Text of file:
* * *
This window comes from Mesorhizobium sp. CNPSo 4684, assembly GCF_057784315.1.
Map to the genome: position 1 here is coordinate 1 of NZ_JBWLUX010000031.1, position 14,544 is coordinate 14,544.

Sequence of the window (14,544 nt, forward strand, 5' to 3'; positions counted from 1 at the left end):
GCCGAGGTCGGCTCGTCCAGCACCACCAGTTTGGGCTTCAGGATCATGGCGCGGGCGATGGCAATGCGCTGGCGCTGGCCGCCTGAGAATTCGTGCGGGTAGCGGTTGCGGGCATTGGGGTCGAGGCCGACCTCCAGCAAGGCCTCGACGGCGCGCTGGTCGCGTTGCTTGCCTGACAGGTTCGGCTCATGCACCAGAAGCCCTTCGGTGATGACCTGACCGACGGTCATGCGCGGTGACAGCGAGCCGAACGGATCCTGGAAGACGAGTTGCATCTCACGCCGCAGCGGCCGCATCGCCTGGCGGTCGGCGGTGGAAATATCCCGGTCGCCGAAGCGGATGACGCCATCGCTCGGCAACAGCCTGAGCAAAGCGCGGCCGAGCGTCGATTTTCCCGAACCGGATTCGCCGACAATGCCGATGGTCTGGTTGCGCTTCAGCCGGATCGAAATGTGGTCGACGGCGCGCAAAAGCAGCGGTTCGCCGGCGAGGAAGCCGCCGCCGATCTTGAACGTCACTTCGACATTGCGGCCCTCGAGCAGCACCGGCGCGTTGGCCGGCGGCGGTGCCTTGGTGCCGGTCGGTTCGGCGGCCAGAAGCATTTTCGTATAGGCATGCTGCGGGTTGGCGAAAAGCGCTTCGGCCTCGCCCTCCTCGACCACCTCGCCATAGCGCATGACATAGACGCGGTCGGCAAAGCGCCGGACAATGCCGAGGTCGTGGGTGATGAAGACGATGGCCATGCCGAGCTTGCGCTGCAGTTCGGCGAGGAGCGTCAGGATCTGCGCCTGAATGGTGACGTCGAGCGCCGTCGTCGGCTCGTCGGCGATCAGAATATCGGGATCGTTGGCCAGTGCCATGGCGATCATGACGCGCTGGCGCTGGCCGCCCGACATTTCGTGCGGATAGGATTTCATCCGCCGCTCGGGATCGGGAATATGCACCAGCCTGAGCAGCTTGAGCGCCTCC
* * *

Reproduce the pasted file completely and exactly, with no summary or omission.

This window comes from Mesorhizobium sp. CNPSo 4684, assembly GCF_057784315.1.
Map to the genome: position 1 here is coordinate 1 of NZ_JBWLUX010000031.1, position 14,544 is coordinate 14,544.

Sequence of the window (14,544 nt, forward strand, 5' to 3'; positions counted from 1 at the left end):
GCCGAGGTCGGCTCGTCCAGCACCACCAGTTTGGGCTTCAGGATCATGGCGCGGGCGATGGCAATGCGCTGGCGCTGGCCGCCTGAGAATTCGTGCGGGTAGCGGTTGCGGGCATTGGGGTCGAGGCCGACCTCCAGCAAGGCCTCGACGGCGCGCTGGTCGCGTTGCTTGCCTGACAGGTTCGGCTCATGCACCAGAAGCCCTTCGGTGATGACCTGACCGACGGTCATGCGCGGTGACAGCGAGCCGAACGGATCCTGGAAGACGAGTTGCATCTCACGCCGCAGCGGCCGCATCGCCTGGCGGTCGGCGGTGGAAATATCCCGGTCGCCGAAGCGGATGACGCCATCGCTCGGCAACAGCCTGAGCAAAGCGCGGCCGAGCGTCGATTTTCCCGAACCGGATTCGCCGACAATGCCGATGGTCTGGTTGCGCTTCAGCCGGATCGAAATGTGGTCGACGGCGCGCAAAAGCAGCGGTTCGCCGGCGAGGAAGCCGCCGCCGATCTTGAACGTCACTTCGACATTGCGGCCCTCGAGCAGCACCGGCGCGTTGGCCGGCGGCGGTGCCTTGGTGCCGGTCGGTTCGGCGGCCAGAAGCATTTTCGTATAGGCATGCTGCGGGTTGGCGAAAAGCGCTTCGGCCTCGCCCTCCTCGACCACCTCGCCATAGCGCATGACATAGACGCGGTCGGCAAAGCGCCGGACAATGCCGAGGTCGTGGGTGATGAAGACGATGGCCATGCCGAGCTTGCGCTGCAGTTCGGCGAGGAGCGTCAGGATCTGCGCCTGAATGGTGACGTCGAGCGCCGTCGTCGGCTCGTCGGCGATCAGAATATCGGGATCGTTGGCCAGTGCCATGGCGATCATGACGCGCTGGCGCTGGCCGCCCGACATTTCGTGCGGATAGGATTTCATCCGCCGCTCGGGATCGGGAATATGCACCAGCCTGAGCAGCTTGAGCGCCTCC